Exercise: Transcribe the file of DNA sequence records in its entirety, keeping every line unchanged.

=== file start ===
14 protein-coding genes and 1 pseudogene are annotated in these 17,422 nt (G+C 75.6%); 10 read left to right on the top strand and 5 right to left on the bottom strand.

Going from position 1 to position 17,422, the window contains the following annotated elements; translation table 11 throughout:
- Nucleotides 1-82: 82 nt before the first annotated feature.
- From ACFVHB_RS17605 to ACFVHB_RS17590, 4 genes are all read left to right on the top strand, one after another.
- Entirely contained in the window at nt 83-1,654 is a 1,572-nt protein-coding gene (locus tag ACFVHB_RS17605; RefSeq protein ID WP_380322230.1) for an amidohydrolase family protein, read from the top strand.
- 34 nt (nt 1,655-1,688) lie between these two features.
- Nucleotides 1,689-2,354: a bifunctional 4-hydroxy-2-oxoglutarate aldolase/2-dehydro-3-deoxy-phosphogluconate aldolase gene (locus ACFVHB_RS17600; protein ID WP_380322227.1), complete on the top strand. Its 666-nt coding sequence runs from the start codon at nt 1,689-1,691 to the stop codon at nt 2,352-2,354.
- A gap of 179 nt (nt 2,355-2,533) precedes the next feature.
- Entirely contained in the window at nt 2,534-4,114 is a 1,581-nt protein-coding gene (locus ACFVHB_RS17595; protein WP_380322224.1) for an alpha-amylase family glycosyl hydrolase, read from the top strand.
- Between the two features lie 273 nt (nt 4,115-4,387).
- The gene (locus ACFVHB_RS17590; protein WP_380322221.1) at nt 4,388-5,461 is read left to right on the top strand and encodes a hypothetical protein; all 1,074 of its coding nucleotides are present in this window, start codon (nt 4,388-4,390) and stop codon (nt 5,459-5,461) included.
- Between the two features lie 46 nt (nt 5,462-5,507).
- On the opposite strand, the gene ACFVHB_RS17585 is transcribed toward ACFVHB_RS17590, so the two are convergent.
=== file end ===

14 protein-coding genes and 1 pseudogene are annotated in these 17,422 nt (G+C 75.6%); 10 read left to right on the top strand and 5 right to left on the bottom strand.

Going from position 1 to position 17,422, the window contains the following annotated elements; translation table 11 throughout:
- Nucleotides 1-82: 82 nt before the first annotated feature.
- From ACFVHB_RS17605 to ACFVHB_RS17590, 4 genes are all read left to right on the top strand, one after another.
- Entirely contained in the window at nt 83-1,654 is a 1,572-nt protein-coding gene (locus tag ACFVHB_RS17605; RefSeq protein ID WP_380322230.1) for an amidohydrolase family protein, read from the top strand.
- 34 nt (nt 1,655-1,688) lie between these two features.
- Nucleotides 1,689-2,354: a bifunctional 4-hydroxy-2-oxoglutarate aldolase/2-dehydro-3-deoxy-phosphogluconate aldolase gene (locus ACFVHB_RS17600; protein ID WP_380322227.1), complete on the top strand. Its 666-nt coding sequence runs from the start codon at nt 1,689-1,691 to the stop codon at nt 2,352-2,354.
- A gap of 179 nt (nt 2,355-2,533) precedes the next feature.
- Entirely contained in the window at nt 2,534-4,114 is a 1,581-nt protein-coding gene (locus ACFVHB_RS17595; protein WP_380322224.1) for an alpha-amylase family glycosyl hydrolase, read from the top strand.
- Between the two features lie 273 nt (nt 4,115-4,387).
- The gene (locus ACFVHB_RS17590; protein WP_380322221.1) at nt 4,388-5,461 is read left to right on the top strand and encodes a hypothetical protein; all 1,074 of its coding nucleotides are present in this window, start codon (nt 4,388-4,390) and stop codon (nt 5,459-5,461) included.
- Between the two features lie 46 nt (nt 5,462-5,507).
- On the opposite strand, the gene ACFVHB_RS17585 is transcribed toward ACFVHB_RS17590, so the two are convergent.